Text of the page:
Bagel is basically a bread product, shaped into the form of a ring from yeast dough, roughly hand-sized, which is first poached and then baked. The result is a dense, chewy, doughy interior with a browned and sometimes crisp exterior. To a add little spicy-ness to them, you can top them with seeds which get baked on the outer crust, with the traditional ones being poppy, sesame or caraway (indian name – shah jeera) seeds. They can be eaten as such or in form of a sandwich. Their doughy-ness makes them perfect for a weekend breakfast, which is really satisfying after a heavy workout at gym.
If you haven’t made them before, don’t worry this simple and easy to follow recipe will help you out…….
450 gm white flour
7g sachet fast-acting yeast
2 tsp salt
250 ml warm water
2 tbsp honey
1 tbsp vegetable oil
3 tbsp molasses
1 egg, beaten
Sesame seeds, caraway seeds or a savoury topping of your choice (optional)
Sift the flour and salt into the bowl you are making the bread in, add the yeast and mix well. Measure the water in a measuring jug then stir in the honey and oil. Make a well in the center of the flour and pour the liquid in gradually, bringing the dough together with your hands. Turn the dough onto a clean, dry and floured work surface. Using more flour if necessary, start kneading the dough, stretching it away with the palm of one hand and folding it back again with the other, keeping this up for 10 minutes. You may need to use more flour as you go, to avoid a sticky dough, which you don’t want. Next, place the dough in a lightly oiled large bowl and turn it in the oil to coat. Cover with cling film or a plastic bag and put in a warm (not hot) place for 1–3 hours or until doubled in size. When the dough is nearly ready – doubled in volume – bring a large saucepan of water to the boil (about 4 liters) and add the molasses. You can substitute molasses with equal amount of honey. Cover and turn off the heat while you shape the bagels. Remove the dough from the bowl, then punch it down and knead it briefly. Roll it into a rough sausage shape and divide into 7 chunks. As you work with one, keep the others covered with a clean tea towel. There are two ways to shape the bagels. One is to firmly roll out each chunk into a long ‘snake-like’ shape, then looping the ‘snake’ and sealing the ends together with a tiny splash of water and squeezing it. The other method is to roll each chunk into a ball. Piercing a hole in the center with your finger, pull the dough open until you can fit your hand inside stretching it wide, turning it around and squeezing it to keep it even – like a steering wheel. Place on the prepared baking trays and repeat with the rest of the dough. Cover and allow to stand for a further 10–20 minutes to allow the dough to bounce back again. Preheat the oven to 220ºC (425°F) and heat the saucepan to a gentle simmer. Gently lift each bagel into the water and poach no more than three at a time, turning gently with a couple of slotted spoons, poaching for about 1 ½ minutes on each side. Remove the bagels from the water, allowing them to drain first, and place on the prepared trays, spacing them about 3–4cm (1 ¼ –1 ½ in) apart.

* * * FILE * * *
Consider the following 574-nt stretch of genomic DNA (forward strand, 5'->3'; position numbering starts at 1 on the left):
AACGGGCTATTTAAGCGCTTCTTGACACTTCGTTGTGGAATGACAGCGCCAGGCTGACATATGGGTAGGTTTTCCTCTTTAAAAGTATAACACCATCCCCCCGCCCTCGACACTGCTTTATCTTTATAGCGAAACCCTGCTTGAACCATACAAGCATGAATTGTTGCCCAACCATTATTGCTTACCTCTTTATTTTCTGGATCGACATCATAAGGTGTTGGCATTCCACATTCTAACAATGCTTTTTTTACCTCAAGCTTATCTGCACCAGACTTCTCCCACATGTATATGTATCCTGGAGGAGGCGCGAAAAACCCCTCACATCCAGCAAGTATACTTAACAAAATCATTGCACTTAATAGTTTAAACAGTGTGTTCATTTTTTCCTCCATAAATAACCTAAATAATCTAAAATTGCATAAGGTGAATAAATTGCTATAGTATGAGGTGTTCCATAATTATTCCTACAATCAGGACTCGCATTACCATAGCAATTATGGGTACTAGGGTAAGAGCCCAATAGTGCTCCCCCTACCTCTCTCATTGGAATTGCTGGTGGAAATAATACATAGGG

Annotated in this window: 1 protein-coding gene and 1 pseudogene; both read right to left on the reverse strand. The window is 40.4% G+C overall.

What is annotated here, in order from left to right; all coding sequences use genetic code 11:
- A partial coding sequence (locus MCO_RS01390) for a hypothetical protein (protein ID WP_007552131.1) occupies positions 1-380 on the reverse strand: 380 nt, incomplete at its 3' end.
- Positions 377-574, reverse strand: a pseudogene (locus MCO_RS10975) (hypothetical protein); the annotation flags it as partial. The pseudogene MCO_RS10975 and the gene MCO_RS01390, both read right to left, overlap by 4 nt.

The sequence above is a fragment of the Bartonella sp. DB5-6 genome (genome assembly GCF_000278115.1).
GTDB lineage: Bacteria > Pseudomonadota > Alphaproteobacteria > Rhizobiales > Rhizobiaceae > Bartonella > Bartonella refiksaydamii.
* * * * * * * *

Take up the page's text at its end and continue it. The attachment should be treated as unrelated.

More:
It is not breakfast here, but I have been craving a bagel all day!!These look delicious!